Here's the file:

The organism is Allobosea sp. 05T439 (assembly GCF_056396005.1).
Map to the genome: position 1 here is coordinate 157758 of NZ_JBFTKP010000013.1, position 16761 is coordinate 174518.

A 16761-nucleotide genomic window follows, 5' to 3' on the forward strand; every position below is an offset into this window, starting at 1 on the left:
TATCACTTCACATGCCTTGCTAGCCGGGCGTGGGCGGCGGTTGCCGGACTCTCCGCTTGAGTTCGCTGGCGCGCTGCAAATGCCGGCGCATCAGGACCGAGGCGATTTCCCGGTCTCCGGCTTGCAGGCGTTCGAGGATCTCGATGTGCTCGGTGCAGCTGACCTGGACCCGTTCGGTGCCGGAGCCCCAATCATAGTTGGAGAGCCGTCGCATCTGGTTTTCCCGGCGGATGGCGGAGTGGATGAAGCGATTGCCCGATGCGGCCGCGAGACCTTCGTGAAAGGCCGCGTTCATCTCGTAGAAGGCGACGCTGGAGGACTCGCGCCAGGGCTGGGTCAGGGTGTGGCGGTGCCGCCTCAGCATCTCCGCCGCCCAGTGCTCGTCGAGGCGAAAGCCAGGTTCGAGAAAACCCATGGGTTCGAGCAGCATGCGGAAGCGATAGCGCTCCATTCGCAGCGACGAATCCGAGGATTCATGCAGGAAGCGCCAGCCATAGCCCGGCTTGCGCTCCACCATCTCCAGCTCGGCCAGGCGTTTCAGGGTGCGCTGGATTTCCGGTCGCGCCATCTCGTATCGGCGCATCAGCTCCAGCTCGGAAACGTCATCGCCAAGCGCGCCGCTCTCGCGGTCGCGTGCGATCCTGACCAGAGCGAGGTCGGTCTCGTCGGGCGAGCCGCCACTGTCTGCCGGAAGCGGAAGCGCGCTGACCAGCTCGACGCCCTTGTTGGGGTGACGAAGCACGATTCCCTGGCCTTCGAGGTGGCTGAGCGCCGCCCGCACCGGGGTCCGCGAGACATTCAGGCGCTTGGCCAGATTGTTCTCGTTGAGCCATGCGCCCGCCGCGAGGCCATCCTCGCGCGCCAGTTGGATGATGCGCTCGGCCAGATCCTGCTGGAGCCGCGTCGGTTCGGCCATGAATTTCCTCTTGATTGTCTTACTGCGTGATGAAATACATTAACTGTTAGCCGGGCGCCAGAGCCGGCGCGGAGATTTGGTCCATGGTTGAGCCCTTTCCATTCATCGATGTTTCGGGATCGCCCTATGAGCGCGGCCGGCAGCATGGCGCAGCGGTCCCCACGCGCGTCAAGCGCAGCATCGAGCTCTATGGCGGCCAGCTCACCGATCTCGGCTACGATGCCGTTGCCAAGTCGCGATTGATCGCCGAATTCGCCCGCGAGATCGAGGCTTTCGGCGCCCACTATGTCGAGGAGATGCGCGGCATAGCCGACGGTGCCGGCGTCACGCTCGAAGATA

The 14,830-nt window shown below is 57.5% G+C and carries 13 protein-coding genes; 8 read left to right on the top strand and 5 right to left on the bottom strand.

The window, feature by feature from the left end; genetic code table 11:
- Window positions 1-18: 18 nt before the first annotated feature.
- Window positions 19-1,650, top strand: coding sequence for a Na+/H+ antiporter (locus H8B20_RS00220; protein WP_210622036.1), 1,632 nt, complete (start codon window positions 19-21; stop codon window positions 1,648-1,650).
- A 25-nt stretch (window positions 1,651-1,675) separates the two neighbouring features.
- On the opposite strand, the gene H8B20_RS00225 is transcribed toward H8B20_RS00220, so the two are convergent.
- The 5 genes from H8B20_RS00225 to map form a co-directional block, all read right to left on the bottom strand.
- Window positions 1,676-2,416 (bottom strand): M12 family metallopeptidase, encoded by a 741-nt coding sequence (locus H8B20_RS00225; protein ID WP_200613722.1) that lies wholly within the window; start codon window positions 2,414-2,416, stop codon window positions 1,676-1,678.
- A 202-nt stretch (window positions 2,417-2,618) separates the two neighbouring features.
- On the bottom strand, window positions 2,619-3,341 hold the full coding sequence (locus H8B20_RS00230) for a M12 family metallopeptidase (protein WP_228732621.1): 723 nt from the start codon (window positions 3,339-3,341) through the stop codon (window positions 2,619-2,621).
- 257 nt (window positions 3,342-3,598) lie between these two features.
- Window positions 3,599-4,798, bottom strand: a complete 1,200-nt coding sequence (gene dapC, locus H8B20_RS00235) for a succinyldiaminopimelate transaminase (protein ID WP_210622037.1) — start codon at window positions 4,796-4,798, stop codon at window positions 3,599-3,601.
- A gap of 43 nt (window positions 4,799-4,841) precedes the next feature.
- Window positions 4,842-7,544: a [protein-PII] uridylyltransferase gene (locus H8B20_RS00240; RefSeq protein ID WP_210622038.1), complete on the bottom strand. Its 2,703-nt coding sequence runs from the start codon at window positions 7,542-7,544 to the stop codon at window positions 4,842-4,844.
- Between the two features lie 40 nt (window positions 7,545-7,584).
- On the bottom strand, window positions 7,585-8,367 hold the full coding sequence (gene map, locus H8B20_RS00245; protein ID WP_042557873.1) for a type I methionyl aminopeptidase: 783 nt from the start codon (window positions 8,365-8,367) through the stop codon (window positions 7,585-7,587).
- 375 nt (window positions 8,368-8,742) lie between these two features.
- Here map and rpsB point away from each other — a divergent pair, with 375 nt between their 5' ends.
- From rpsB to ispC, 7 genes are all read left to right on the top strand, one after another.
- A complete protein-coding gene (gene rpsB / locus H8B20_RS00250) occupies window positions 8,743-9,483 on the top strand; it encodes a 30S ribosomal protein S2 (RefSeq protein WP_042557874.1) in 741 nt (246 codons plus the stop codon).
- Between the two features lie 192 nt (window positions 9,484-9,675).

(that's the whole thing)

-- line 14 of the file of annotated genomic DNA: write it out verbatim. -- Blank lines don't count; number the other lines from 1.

- On the bottom strand, window positions 2,619-3,341 hold the full coding sequence (locus H8B20_RS00230) for a M12 family metallopeptidase (protein WP_228732621.1): 723 nt from the start codon (window positions 3,339-3,341) through the stop codon (window positions 2,619-2,621).